From the research we have done for @KI50Movie_Official, I can tell you CF made the right choice to remove it. There were a lot of issues and an enormous amount of money thrown at it. It was just not fiscally responsible to keep it in operation. 

It was a beautiful ride and would captivate me when arriving at the park. I wish I would have bought a camera before it was gone.

@Gordon Bombay, I'm jealous of your trip up on that lift hill and admire the photos you created on that foggy morning. (BTW, I would love to purchase a print of that image looking down the lift chain side for my home office)

 

 Well, thanks, @Oldschool75! Shoot me a DM or FB message and I'm sure we can work something out. 

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1 hour ago, gforce1994 said:

But it was. The Beast is a great ride, but nothing beat the first drop or loop of SOB. I find The Beast as rough as I found SOB

I am not sure you were riding the same ride as the rest of us? :unsure:

I agree with @standbyme. The first drop was the best first drop of any wood coaster I have ever ridden. After that though, it was not a fun experience.

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16 hours ago, standbyme said:

You lost me after the first line! :rolleyes:

(I do agree that it was an impressive looking structure though.)

That lift hill and drop was a thing of beauty. I also loved how you would see the loop right as the train left the station.

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This summer it will have been 10 years since the ride last operated.  It sat SBNO for 3 years before it was removed.  The decision to remove the ride was made with the best information available at the time.  Tearing it down instead of letting it sit SBNO for who knows how long was the right choice at the time.  It's easy to sit here and second guess the choices using information that did not exist at the time, but frankly even with the knowledge that we have today if you had told the executives at that point in time what would be possible in 5 to 10 years, I am not certain they would have done anything differently.

I am comfortable saying that today the ride would be fixable, but I cannot tell you if it would be worth fixing.  I have no idea just how much it would cost and if those costs could be justified.

It does feel like it is beyond time to move on though, stop worrying if it was fixable.  Because I am positive that there are enthusiasts who have spent more time discussing and second guessing the decision then the people who actually made it.

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I will join the chorus that SOB was beautiful to look at and the first hill was incredible. I can't say whether or not it was fixable in later years, but I think the only the way it could've truly been fixed is if it had built right in the first place. 

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Paging @Shaggy — after reading this topic, I ended up going to watch that old Discovery Channel POV and all of that got me thinking about things I had heard over the years. Thought maybe you would be able to shed some light and dispel truth from fiction:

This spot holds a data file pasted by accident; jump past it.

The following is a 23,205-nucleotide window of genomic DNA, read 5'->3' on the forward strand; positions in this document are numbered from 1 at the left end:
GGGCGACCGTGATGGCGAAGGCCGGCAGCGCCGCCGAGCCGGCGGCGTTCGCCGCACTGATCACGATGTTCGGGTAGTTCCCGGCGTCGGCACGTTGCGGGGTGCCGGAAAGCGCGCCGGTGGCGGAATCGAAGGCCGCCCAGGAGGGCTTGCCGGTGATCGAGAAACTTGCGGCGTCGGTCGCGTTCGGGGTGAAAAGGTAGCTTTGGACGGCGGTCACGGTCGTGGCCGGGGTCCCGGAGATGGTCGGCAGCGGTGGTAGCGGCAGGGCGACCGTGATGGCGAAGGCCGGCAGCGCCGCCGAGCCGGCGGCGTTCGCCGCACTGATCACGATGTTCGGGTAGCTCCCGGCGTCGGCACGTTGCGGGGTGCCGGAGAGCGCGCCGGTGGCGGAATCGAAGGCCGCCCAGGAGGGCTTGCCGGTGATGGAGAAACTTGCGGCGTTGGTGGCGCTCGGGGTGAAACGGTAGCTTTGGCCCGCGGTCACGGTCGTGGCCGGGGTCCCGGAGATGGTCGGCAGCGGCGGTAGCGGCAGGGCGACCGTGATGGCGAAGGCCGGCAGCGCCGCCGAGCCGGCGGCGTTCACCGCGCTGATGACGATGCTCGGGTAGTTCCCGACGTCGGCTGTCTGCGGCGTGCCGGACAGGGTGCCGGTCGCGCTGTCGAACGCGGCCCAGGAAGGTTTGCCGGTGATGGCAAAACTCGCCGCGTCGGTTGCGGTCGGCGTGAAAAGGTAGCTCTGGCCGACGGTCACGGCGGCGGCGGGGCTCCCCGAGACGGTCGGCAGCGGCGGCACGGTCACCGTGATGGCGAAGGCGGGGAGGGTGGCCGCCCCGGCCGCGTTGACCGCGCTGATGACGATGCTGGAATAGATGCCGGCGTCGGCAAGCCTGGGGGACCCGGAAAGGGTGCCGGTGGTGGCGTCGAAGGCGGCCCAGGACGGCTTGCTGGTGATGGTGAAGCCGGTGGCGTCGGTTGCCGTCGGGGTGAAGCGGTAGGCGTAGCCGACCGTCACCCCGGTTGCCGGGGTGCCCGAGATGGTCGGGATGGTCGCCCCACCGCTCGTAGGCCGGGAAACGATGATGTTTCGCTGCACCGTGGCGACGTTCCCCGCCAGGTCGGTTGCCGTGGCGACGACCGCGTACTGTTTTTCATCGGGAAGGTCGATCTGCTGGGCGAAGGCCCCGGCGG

- There's a pinch break on the straight piece of track shortly after you leave the station. I don't believe that was one of the ride's block sections, but once heard that the original station was supposed to be longer with zones for loading and unloading, thus allowing the ride to accommodate 3-4 trains. I also seem to recall seeing a third train Premeir train in storage and that the ride was originally supposed to have three. Any truth to that?

- There was a kicker wheel just before trains crested the hill into the drop after the post-lift hill dip. I'd heard from many folks over the years state that the first train

ever tested valleyed in that dip with all the park executives watching from the Eifel Tower. Did that happen?

- Any idea why they never built tunnels into the ride ala its predecessor?

- Also remember reading that SOB was the world's largest wooden structure and that it held a record for crossing over and under itself more times than any coaster. Did they ever promote it with those records?

If you have any insight, I'd love to hear it!
 

7 hours ago, Aaron88stang said:

I also loved how you would see the loop right as the train left the station.

What an aesthetically pleasing ride it was. I originally thought it was odd that the lift hill was the only thing you could see, like it was just a massive wooden blob. Then you boarded the train and pulled out to see that loop in the distance. So darn cool. And at the top of the hill—everything out in the distance looked insane. And it was. Because the ride was never all that fun. But darn it looked good. 

Also enjoyed how the first drop ran parallel to the loop, making people think that the loop would happen first. 

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Looking back now, do I think it could be saved? Yes, but knowing that the structure wasn't built well along with its reputation, I think it would easier to build an entirely new wooden/RMC there or something like that next to Banshee. I never got to ride it with or without loop (since my first visit to KI was in 2008 and my family really didn't go to that side of the park) but if the structure was in that bad of shape when it went SBNO to never reopen, I don't think CF would necessarily want to spend the money to fix it now. It would probably be easier just to build an entirely new wooden coaster, add a zero g roll or another inversion, and congrats! We now have an inverting wooden roller coaster that is actually reliable at Kings Island.